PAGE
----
This weekend, I visited a friend who lives in Gulf Shores. While there, I obtained a guest pass to his gym so I could walk the indoor track.
After all…It was 102 degrees outside.
I usually walk, headphones attached, while listening to a book on Audible. I am so focused on my walking and listening, that everything else fades to the background.
However, on this trip, I had forgotten to pack my headphones. Therefore, I told myself that I would still walk 30 times around the track, even if it meant I would walk in complete silence.
But that’s not what really happened.
Strolling in staggered syncopation, were several other gym goers: mainly middle aged and older. Some walked in pairs chatting happily with each other, while the single walkers spoke to each other, in the easy pattern of familiarity, as they passed.
Without the earphones, I could catch snippets of conversations from the social walkers: movie critiques, family updates and a bit of salacious gossip surrounding the gym manager and her new boyfriend.
But it was the lone walkers who surprised me. Each one, as we passed, wished me “good afternoon”; asked “how I was doing?”; or made some other verbal nicety. I was not a regular to this gym, but for an instant I was part of this tribe.
The afternoon old farts walking club.
And the sense of belonging and inclusion began as a warm feeling in my chest that spread quickly over my body and added a bounce in my step.
I found myself smiling and even greeting new walkers like they were old friends. It was a pleasant afternoon.
How interesting that the feeling of inclusion and acceptance could trigger such warmth and a confidence to pay it forward.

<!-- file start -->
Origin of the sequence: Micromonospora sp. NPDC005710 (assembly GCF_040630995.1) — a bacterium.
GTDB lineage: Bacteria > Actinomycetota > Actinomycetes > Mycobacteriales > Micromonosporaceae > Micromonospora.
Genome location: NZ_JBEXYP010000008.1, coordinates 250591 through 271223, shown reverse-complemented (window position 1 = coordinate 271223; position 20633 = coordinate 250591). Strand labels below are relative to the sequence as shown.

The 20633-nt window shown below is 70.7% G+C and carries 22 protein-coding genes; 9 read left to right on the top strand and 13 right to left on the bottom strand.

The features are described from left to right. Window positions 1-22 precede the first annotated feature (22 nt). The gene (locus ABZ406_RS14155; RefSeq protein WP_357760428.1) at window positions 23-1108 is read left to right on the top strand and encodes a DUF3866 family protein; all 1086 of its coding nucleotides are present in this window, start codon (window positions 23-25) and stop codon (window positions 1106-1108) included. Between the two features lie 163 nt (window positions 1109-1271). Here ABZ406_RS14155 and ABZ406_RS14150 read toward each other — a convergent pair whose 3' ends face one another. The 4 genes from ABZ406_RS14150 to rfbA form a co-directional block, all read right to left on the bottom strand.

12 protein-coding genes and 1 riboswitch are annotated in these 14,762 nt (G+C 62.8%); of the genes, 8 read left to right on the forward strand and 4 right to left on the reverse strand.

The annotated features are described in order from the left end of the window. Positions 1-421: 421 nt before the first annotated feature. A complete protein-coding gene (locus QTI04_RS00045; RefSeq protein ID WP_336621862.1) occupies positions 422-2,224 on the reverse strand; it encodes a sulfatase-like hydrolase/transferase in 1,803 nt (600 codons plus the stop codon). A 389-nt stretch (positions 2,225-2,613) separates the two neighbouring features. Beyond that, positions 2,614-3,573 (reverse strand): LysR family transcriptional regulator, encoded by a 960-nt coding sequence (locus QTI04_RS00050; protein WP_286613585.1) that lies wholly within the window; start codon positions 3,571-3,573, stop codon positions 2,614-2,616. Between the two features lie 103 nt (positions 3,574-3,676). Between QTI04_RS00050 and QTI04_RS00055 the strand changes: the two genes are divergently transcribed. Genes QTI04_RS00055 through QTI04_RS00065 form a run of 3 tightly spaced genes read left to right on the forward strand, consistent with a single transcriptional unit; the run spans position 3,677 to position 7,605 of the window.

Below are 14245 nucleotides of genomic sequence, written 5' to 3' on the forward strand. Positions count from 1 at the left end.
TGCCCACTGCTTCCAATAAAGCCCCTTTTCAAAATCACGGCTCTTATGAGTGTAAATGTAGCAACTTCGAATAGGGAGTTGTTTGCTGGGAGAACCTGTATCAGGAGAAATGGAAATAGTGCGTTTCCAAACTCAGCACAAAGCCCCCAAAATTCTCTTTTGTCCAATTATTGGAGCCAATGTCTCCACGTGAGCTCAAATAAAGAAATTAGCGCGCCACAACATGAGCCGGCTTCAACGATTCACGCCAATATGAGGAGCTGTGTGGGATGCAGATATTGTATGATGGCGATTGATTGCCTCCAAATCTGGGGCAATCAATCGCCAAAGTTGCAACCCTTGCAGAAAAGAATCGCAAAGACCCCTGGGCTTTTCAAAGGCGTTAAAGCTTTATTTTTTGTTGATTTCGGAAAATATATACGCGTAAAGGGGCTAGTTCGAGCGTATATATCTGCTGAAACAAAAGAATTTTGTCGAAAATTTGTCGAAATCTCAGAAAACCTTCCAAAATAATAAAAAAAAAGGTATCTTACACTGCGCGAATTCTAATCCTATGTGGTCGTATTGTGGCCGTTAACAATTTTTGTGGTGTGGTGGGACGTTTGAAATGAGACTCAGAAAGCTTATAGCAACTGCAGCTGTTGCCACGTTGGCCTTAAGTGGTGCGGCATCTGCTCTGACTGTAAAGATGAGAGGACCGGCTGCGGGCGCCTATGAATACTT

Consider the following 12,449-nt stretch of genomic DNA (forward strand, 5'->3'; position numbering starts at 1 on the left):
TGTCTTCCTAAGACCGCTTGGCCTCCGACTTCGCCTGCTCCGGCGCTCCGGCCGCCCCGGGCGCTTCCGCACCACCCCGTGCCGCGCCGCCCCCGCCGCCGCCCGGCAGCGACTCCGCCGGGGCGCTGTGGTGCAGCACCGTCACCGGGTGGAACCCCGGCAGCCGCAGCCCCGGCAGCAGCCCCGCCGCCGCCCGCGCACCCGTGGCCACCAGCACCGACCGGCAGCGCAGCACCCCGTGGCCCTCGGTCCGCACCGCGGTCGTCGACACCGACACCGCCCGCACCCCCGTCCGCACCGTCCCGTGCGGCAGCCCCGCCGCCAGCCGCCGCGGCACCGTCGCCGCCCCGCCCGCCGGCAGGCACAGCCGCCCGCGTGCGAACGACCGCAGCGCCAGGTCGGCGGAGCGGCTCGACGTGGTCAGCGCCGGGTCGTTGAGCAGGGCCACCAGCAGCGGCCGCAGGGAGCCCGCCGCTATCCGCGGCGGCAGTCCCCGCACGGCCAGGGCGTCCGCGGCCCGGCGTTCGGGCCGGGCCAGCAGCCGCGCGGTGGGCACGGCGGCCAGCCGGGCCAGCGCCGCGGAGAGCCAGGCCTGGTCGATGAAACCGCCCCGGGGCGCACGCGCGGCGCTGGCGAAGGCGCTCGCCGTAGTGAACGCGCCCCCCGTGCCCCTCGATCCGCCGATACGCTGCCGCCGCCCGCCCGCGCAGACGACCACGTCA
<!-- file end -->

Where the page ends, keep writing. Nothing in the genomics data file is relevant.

The whole experience reminded me of our innate need to belong…to be a part of something…to have a tribe.
After the walk, I showered and changed before returning to my friend’s house. He was watching the evening news. A young attorney for immigrant’s rights spoke up about the treatment of hundreds of immigrant children in “holding camps”. The description of how the children were warehoused and treated brought tears to my eyes.
Politics aside, whether pro or anti immigration…I liked to think we were all pro human rights. Whereas I had just returned from a brief, but welcoming experience, these children were not made to feel “a part of” anything. Instead they were made to feel “less than”…
My blog is not about social work today. It is about “human” work. It is about the belief that All Humans Have Worth. It is about breaking away from strict party lines and focusing on the needs of all children. As Americans, we need to use our voice to shout…
When did we, as a country that proclaims freedom so loudly, stop caring? I dont think we did.
I think there are enough Americans, both Republicans and Democrats who have been as disturbed as I, to see these children suffer. But caring is not enough. We also need to speak up: raise our voices in whatever way we can to be heard.
Silence implies submission,
Submission implies acceptance…
Acceptance implies Agreement.
We dont agree.
Let’s not be Silent.